Anyone that knows me and my journey in tea would know that after several false starts (with
tea bags…errrr…. garbage), my interest was first genuinely piqued when I first discovered loose leaf sencha. From there the rest is history… and now my real journey has begun.
This led me to a tea session today with a Japanese sencha called Eiju. This tea arrived on my doorstep last week from UnyTea.
Japanese teas are some of my favorites so I was excited to get to brewing!
Name: “Eiju” Japanese Sencha
Origin: Wakane Township, Shizouka, Japan
Leaf Plucked: unknown
Type: Sencha Green Tea
The tea is noted as being “slightly roasted.”
The packaging instructions offer two different options:
“Japanese style” brewing: 1 gram per 100 mL at 94 (C) degrees (201 F) for 1 minute and + 20 seconds per each additional brew.
Gong Fu Brew: 3 grams per 100 mL at 94 (C) degrees (201 F) for 15 seconds and + 5 seconds per each additional steep.
Mmmmmm… my mouth is watering at this point. Okay, the water is almost to temp…
Steep 1: 60 seconds
Yellow-greenish liquor. Slightly grassy with a hint of umami. Creamy, almost buttery. A slight astringency left my tongue a little dry.
Steep 2: 80 seconds
Held up well on resteep. (I will confess I was a little skeptical this would be the case, especially given the high temperatures.) No umami in this steep — more of a vegetal taste. More astringency that brew 1, but very tasty!!
Steep 3: 100 seconds
Good flavor is still there, albeit slightly lighter. Slight vegetal flavor. This tea is delicious, I decided! It was also in this steep that I decided that the tea reminded me somewhat of an oolong with its smooth/clean taste.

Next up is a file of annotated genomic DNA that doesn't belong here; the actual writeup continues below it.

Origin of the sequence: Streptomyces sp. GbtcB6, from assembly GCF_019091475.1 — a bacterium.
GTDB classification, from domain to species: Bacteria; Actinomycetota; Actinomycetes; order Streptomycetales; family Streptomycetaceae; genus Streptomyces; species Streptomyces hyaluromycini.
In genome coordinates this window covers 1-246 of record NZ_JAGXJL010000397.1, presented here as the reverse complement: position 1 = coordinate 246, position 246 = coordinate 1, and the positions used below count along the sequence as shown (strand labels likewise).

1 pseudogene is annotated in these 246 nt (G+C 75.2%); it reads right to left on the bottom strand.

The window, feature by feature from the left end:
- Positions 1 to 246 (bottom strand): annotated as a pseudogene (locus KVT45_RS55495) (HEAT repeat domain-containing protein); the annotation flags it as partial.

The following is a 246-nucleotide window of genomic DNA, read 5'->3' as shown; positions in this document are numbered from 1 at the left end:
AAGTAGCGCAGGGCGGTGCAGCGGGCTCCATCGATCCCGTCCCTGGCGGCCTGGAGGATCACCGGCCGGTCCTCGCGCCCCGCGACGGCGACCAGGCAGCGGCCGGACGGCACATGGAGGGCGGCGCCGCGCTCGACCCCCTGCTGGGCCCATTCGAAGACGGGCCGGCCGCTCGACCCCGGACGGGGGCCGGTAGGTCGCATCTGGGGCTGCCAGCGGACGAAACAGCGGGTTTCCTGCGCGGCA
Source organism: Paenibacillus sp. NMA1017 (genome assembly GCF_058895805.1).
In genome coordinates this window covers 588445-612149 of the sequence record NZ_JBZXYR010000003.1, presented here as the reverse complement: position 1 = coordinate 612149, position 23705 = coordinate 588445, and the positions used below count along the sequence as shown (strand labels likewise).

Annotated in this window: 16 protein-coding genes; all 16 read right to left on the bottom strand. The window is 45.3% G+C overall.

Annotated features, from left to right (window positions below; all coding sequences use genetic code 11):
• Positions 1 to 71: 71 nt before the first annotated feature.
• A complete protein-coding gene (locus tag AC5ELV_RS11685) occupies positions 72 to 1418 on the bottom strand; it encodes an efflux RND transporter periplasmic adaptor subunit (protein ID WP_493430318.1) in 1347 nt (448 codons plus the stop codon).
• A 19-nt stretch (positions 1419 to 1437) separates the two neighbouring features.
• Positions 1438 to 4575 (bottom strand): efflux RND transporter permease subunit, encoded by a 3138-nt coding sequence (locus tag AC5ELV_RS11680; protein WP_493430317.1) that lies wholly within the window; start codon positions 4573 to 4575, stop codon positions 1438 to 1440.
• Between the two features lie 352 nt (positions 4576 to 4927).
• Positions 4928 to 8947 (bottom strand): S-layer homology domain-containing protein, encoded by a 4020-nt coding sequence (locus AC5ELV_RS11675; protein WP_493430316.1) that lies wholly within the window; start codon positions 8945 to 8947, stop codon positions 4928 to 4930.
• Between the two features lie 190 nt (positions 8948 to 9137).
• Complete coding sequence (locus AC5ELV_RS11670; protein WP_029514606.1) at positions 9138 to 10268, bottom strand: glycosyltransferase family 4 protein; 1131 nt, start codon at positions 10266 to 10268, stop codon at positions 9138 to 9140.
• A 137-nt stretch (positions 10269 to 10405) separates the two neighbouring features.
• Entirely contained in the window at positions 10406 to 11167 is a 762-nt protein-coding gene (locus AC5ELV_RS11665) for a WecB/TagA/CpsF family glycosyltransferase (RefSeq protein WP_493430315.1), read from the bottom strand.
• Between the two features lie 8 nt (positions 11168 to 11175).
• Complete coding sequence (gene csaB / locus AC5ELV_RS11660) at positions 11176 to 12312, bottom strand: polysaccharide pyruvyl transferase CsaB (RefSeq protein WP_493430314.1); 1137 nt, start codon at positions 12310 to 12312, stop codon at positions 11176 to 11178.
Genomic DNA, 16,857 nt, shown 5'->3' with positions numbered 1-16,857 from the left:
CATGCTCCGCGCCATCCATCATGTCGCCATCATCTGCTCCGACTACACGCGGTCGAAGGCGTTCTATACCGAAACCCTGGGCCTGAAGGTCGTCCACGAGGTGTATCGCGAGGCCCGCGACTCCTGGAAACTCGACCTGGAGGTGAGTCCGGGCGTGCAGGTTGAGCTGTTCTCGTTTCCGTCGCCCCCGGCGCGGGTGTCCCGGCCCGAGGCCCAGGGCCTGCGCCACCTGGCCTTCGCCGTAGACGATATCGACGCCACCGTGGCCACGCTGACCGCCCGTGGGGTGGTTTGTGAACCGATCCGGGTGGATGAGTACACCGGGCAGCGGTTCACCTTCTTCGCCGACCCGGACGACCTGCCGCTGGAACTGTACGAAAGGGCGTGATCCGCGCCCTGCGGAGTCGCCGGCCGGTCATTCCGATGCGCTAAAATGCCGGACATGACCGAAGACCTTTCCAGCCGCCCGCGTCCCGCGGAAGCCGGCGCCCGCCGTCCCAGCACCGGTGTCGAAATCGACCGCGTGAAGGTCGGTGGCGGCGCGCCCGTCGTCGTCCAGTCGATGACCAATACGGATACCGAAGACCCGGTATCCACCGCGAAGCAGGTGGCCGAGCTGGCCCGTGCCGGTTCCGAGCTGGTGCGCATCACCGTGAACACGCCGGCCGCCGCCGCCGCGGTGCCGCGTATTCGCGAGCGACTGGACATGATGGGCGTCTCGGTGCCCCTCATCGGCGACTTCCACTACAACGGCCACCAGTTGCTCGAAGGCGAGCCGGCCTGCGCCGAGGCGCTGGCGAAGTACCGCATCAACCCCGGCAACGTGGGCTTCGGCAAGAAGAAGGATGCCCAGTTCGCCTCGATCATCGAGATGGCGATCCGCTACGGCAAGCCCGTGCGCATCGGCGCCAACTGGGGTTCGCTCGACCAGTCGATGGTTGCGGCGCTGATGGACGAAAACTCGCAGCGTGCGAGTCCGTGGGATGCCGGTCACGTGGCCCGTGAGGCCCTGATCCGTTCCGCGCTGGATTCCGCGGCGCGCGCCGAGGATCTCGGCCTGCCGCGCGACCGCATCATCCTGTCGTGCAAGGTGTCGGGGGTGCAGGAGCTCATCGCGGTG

Steep 4: 120 seconds
Still pleasant… less flavor, however.
At this point I put the tea aside, I thought I was done. However, a short time later I sat in on a Live Session with UnyTea on Instagram where I was discussing the tea with Jeff. He suggested I push it further… Okay.
Steep 5: 140 seconds
Seems to have lost a little flavor from steep 4, however I wonder how much of this was due to the time that had elapsed from steep 4 (~hour or so). In lieu, I pushed on…
Steep 6: 160 seconds
The liquor color is much lighter than where it began. Still has flavor though… more noticeable than the 5th steep.
Steep 7: 180 seconds
There are slight slight vegetal notes… oddly I find the scent of grass in my nose.
Steep 8: 200 seconds
Still a little life…
Steep 9: 220 seconds
Tea is dead.
I absolutely loved this tea. I thought it was delicious. It was a very smooth tea, somewhat buttery to start, with tasting notes of umami, grass, and other vegetal notes. I was particularly impressed that it was able to hold up under such a high heat — I am used to brewing my sencha teas closer to 80 degrees. I was also surprised by the number of resteeps that I deemed to have acceptable flavor. I highly recommend this tea and look forward to my next session with it! I will opt for the stronger brew next time to compare.
To read more about the different types of Japanese tea, click here.